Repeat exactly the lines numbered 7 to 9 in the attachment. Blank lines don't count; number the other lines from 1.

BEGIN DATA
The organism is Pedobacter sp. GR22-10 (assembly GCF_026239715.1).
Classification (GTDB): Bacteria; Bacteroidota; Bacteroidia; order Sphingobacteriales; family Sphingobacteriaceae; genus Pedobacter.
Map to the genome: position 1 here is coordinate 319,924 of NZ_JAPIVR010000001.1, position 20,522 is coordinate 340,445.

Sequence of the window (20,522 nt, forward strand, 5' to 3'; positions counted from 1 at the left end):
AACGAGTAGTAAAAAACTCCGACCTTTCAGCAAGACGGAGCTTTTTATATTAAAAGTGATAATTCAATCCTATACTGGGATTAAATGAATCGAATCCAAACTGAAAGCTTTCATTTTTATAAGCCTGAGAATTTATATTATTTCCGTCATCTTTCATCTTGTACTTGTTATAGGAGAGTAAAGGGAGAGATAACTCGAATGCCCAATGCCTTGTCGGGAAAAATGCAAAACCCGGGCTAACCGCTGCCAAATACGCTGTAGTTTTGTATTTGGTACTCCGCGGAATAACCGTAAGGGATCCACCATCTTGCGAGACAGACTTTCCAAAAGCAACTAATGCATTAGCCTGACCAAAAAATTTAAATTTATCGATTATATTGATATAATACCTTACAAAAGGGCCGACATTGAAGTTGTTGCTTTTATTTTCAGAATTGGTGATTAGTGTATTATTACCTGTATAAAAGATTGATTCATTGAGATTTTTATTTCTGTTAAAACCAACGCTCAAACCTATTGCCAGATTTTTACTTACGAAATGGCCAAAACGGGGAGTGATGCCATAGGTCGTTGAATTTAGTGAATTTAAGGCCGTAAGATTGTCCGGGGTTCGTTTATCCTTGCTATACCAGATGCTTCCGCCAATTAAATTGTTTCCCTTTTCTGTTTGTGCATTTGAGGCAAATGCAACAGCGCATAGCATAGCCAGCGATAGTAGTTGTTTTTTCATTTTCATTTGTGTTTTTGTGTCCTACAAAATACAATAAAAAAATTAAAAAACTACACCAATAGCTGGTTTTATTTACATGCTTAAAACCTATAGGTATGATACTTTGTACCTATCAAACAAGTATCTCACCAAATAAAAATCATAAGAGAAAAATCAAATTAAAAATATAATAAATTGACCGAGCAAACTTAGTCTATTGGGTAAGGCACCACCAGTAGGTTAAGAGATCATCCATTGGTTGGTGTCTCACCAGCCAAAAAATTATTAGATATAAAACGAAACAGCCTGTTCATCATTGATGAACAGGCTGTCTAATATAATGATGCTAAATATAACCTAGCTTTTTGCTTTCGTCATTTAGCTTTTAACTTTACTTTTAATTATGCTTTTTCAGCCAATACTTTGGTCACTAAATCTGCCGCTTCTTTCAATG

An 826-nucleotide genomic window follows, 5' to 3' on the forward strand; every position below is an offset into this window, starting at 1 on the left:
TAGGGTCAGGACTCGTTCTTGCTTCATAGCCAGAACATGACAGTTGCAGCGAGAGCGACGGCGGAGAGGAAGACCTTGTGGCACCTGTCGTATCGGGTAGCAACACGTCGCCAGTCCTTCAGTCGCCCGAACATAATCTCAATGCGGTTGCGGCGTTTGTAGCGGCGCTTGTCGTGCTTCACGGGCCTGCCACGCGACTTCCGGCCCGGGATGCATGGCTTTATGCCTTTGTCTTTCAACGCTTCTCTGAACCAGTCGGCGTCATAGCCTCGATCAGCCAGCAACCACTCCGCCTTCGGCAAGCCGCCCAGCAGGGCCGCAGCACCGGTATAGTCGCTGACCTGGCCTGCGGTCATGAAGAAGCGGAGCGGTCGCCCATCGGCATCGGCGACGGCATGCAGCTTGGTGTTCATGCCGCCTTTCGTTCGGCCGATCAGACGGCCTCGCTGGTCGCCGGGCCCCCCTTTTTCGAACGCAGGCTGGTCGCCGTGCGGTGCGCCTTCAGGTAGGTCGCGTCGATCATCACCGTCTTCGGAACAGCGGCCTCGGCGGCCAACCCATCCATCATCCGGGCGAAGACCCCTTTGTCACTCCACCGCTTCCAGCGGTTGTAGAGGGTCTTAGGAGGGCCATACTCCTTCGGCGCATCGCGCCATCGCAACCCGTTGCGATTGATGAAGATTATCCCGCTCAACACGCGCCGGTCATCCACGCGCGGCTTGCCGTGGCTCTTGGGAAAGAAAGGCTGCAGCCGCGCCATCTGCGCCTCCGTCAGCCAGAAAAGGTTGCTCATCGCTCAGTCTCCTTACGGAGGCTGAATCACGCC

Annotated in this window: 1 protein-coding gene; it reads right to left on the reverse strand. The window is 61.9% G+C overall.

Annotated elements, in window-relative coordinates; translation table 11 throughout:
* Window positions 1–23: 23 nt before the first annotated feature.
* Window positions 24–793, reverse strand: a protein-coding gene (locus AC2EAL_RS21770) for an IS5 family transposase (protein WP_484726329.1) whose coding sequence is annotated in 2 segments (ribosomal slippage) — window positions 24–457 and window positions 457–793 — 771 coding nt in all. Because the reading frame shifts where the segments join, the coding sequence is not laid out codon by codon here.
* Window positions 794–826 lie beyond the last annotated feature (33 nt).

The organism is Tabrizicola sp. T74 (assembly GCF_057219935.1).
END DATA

TAGGGTCAGGACTCGTTCTTGCTTCATAGCCAGAACATGACAGTTGCAGCGAGAGCGACGGCGGAGAGGAAGACCTTGTGGCACCTGTCGTATCGGGTAGCAACACGTCGCCAGTCCTTCAGTCGCCCGAACATAATCTCAATGCGGTTGCGGCGTTTGTAGCGGCGCTTGTCGTGCTTCACGGGCCTGCCACGCGACTTCCGGCCCGGGATGCATGGCTTTATGCCTTTGTCTTTCAACGCTTCTCTGAACCAGTCGGCGTCATAGCCTCGATCAGCCAGCAACCACTCCGCCTTCGGCAAGCCGCCCAGCAGGGCCGCAGCACCGGTATAGTCGCTGACCTGGCCTGCGGTCATGAAGAAGCGGAGCGGTCGCCCATCGGCATCGGCGACGGCATGCAGCTTGGTGTTCATGCCGCCTTTCGTTCGGCCGATCAGACGGCCTCGCTGGTCGCCGGGCCCCCCTTTTTCGAACGCAGGCTGGTCGCCGTGCGGTGCGCCTTCAGGTAGGTCGCGTCGATCATCACCGTCTTCGGAACAGCGGCCTCGGCGGCCAACCCATCCATCATCCGGGCGAAGACCCCTTTGTCACTCCACCGCTTCCAGCGGTTGTAGAGGGTCTTAGGAGGGCCATACTCCTTCGGCGCATCGCGCCATCGCAACCCGTTGCGATTGATGAAGATTATCCCGCTCAACACGCGCCGGTCATCCACGCGCGGCTTGCCGTGGCTCTTGGGAAAGAAAGGCTGCAGCCGCGCCATCTGCGCCTCCGTCAGCCAGAAAAGGTTGCTCATCGCTCAGTCTCCTTACGGAGGCTGAATCACGCC

Annotated in this window: 1 protein-coding gene; it reads right to left on the reverse strand. The window is 61.9% G+C overall.

Annotated elements, in window-relative coordinates; translation table 11 throughout: